Aaron Kelly, AIA, LEED AP, received an immersive welcome to Duluth, Minn.
“My third day on the job at LHB was an interview for the project,” Kelly, the award-winning specialist in civic, sustainable design, says. “I was all in and have been living and breathing it for three years.”
The project Kelly refers to is the $27 million, 150,000 square foot Duluth Multimodal Transportation Center. The sleek, modernist structure offers an amalgam of transit services – bus, car, taxi, trolley, bike, and pedestrian – in a prominent, high-profile downtown location for the city’s 90,000 residents.
Kelly and his design team at LHB, Inc., a 51-year-old full-service architectural engineering and design firm serving the upper Midwest, were tasked with meeting many project requirements.
“The DMTC project was procured as a design-build project, with (Minneapolis-based) Mortenson Construction serving as the prime contractor,” explains Kelly. “There were a lot of design gymnastics. We wanted to create as much visibility and connectivity between all the different transportation modes. It’s all about creating a positive passenger experience.”
To help achieve that, LHB architects designed the DMTC to be a gentle contrast with the downtown area’s prevailing historic look of brick and ornament. “We were faced with the challenge of how do you create pedestrian architecture on one side and freeway-responsive architecture on the other. There’s 75-mile-an-hour traffic whizzing by on the south side and people quietly getting off a bus on the north side,” says Kelly.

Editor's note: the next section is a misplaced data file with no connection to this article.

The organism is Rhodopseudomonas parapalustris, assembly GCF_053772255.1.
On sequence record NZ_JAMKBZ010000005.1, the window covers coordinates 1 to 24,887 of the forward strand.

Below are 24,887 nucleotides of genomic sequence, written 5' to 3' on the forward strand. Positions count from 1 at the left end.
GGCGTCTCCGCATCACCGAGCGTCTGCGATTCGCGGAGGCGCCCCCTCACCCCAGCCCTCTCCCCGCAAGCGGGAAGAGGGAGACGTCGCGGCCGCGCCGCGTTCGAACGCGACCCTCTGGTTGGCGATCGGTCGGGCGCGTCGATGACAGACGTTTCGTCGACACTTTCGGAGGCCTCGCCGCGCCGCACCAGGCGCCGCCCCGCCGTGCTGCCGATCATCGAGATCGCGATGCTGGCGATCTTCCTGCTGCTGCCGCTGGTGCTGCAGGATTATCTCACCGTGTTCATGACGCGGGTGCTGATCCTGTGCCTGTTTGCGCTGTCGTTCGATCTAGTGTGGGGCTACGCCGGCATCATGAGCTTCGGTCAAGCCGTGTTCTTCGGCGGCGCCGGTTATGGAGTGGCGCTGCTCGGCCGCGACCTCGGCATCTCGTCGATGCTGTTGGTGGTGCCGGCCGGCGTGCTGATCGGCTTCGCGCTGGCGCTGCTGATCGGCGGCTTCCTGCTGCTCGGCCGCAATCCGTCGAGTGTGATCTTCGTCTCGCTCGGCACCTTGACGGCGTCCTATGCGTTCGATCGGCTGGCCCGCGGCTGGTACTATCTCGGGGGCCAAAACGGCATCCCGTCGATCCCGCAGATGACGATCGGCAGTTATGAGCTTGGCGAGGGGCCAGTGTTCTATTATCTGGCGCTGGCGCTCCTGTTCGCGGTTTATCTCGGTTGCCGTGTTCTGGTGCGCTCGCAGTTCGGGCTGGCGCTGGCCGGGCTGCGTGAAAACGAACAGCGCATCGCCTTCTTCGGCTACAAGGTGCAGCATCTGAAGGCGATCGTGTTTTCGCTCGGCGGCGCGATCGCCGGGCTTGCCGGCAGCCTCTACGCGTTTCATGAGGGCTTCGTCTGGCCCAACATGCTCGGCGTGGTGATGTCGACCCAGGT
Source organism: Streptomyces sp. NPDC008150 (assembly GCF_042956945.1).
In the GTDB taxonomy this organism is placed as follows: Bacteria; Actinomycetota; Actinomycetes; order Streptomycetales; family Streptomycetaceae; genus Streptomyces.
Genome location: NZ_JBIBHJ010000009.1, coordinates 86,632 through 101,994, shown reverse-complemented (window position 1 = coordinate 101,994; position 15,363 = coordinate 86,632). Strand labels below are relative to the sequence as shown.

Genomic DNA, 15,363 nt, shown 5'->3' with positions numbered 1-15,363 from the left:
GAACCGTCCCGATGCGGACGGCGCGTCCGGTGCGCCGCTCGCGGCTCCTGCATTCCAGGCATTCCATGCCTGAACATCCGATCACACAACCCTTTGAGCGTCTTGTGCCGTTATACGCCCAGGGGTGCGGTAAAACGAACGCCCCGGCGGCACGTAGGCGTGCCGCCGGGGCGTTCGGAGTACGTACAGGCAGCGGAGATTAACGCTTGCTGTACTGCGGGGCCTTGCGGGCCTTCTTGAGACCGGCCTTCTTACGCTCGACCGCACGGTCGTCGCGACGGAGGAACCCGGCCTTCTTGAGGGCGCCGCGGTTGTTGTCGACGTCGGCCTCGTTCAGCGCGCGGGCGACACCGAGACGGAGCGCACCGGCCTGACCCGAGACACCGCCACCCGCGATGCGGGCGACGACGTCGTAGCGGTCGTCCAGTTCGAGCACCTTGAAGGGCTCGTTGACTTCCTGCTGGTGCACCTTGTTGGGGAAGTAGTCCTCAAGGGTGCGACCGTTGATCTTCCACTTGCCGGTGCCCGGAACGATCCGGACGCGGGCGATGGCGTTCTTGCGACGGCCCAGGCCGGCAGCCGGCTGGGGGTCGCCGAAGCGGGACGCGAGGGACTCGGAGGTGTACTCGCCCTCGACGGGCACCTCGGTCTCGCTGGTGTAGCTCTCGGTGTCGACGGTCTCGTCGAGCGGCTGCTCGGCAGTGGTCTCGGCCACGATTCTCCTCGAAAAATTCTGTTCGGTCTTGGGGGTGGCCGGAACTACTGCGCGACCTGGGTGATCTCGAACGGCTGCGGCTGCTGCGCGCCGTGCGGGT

Kelly turned to a metal panel façade to achieve the clean, attractive look he sought within a guaranteed max-price budget.
“We looked at composite panels and cement fiberboard and a lot of different things,” Kelly recalls. “Ultimately, we landed on a single-thickness, heavy-gauge metal panel rainscreen system. It achieves what we were aiming for.”
Kelly is no stranger to metal panel cladding. At another design firm, he specified metal panels for the $60 million El Monte (Calf.) Station, the largest bus-only transit station west of Chicago.
“We used CENTRIA [metal panels] on the DMTC project. I’ve specified CENTRIA on other projects. Their material is high-quality and the finishes weather well. They don’t receive many callbacks. CENTRIA metal panels are as good as it gets,” reports Kelly.
For the Duluth project, Kelly specified 21,698 square feet of CENTRIA’s IW Series single-skin metal panels in a smooth Versacor® Elite coating of midnight bronze and another 23,252 square feet of the same panel in a crushed ice color. CENTRIA dealer The Jamar Company, a local contractor, expertly handled the installation.
Designing high-profile public buildings subjects architects to intense critical scrutiny. Kelly trusts CENTRIA to deliver the goods in crucial projects.
“CENTRIA is good with helping on detailing and making recommendations on finishes,” Kelly says. He also likes the fact that CENTRIA metal panels are readily available even in northern Minnesota. What’s more, the panels lend themselves to quick and easy installation – especially important considering the DTMC skywalk construction took place over an active interstate.
The center opened in February 2016 to wide acclaim. According to Kelly, “It turned out very nice.” And serves as a well-deserved welcome to the beautiful city.
DTA Multimodal Transportation Facility
Building Owner: Duluth Transit Authority
Architect: LHB, Inc.
General Contractor: Mortenson Construction
Dealer/Installer: The Jamar Company
IW Series IW-10A Horiz.; Crushed Ice; 23,252 sq. ft.
IW Series IW-10A Horiz.; Midnight Bronze; 21,698 sq. ft.
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